Your medical tests, mobile health apps, and wearable devices (like fitbits) produce data that reveal insights into your health and behavior. What happens to that data? This conversation will reveal how new and emerging technologies, such as personal wearable devices that can collect and transfer information on your wellbeing, are changing public health, the practice of medicine, and employment and insurance – now and in the future. We will highlight the biggest risks to your privacy and meaningful ways to maintain control over your personal information without losing the health benefits of the digital revolution.
Jane Bambauer is an associate professor in the UA James E. Rogers College of Law. Her research assesses the social costs and benefits of data, and shows how many popular privacy laws can inhibit socially beneficial research and innovation in health, education, and law enforcement.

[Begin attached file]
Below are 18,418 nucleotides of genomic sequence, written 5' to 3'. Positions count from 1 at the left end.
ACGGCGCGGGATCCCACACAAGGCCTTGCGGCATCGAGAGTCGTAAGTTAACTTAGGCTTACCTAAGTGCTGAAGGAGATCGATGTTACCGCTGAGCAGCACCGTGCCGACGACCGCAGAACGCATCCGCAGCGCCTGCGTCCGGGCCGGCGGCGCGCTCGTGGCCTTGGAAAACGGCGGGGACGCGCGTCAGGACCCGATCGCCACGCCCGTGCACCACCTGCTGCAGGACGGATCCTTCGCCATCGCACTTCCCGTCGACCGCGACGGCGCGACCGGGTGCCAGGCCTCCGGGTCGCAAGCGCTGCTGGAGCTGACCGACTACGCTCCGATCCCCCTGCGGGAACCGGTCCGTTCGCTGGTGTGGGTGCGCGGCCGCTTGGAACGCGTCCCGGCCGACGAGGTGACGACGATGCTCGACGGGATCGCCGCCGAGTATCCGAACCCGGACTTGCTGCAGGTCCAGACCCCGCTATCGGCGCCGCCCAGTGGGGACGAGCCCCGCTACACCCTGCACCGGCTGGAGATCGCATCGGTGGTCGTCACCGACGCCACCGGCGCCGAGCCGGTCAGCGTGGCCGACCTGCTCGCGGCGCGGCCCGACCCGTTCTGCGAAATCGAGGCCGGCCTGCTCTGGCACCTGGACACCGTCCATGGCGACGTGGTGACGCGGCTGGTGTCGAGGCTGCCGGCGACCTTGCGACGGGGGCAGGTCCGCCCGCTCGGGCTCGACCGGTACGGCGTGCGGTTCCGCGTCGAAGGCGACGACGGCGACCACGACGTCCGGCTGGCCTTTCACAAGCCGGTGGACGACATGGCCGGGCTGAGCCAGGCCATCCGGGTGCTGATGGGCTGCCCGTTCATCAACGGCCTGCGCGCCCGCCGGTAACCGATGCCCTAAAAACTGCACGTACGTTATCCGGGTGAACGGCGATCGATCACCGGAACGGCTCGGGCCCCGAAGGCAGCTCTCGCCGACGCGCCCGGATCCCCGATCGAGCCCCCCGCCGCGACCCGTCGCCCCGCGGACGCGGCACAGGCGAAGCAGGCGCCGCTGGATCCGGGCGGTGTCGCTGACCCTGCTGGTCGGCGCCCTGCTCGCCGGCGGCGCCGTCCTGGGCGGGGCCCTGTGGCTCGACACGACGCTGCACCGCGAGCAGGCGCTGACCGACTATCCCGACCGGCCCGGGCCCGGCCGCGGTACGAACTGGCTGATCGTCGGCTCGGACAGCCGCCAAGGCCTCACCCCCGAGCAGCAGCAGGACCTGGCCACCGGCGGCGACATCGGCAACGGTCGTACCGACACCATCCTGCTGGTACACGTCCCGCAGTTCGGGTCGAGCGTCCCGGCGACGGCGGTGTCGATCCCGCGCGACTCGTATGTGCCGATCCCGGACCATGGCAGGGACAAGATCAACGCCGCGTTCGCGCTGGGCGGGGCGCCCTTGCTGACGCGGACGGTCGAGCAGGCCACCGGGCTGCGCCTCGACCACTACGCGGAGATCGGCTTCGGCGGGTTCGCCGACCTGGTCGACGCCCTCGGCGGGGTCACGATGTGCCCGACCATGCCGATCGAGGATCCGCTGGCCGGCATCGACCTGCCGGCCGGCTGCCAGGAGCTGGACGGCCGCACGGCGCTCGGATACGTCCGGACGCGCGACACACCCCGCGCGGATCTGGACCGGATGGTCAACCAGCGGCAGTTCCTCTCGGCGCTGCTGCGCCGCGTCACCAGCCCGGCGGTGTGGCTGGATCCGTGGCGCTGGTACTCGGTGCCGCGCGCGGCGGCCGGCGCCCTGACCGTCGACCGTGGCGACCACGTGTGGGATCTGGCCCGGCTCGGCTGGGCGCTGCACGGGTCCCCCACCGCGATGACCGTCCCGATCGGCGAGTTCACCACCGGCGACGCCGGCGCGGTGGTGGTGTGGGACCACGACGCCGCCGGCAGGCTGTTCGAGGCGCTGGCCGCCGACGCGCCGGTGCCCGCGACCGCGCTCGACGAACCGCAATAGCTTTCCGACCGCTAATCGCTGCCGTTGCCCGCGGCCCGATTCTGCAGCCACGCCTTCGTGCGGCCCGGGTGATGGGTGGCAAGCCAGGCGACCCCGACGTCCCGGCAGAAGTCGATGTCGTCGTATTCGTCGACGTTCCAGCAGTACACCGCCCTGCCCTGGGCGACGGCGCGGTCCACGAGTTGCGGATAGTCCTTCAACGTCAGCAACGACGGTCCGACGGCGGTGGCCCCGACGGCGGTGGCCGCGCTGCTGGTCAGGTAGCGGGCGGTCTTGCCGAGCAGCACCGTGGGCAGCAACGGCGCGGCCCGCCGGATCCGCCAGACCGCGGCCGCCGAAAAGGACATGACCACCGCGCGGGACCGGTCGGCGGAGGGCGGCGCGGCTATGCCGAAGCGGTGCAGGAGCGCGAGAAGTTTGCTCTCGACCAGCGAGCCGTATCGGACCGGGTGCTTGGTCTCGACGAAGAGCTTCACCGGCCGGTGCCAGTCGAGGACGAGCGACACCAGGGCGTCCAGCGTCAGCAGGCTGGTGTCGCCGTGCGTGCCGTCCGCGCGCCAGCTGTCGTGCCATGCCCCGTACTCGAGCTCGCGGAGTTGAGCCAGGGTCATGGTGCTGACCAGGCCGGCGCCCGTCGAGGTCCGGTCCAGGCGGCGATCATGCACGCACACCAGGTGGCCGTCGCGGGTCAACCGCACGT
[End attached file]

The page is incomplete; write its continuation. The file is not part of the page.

Michelle De Mooy is acting director for the Privacy and Data Project at the Center for Democracy and Technology (CDT). She leads CDT’s health privacy work on ethical and privacy-aware internal research and development in wearables; the application of data analytics to health information found on non-traditional platforms, like social media; and the growing market for genetic data.
Shelten Yuen is the vice president of research at Fitbit Inc., where he oversees development in new hardware, sensors, and algorithms in wearable computing. As a founding engineer of Fitbit Inc., Shelten developed the core algorithms in the fitbit trackers. Before that, Shelten was at MIT Lincoln Laboratory and Agilent Technologies.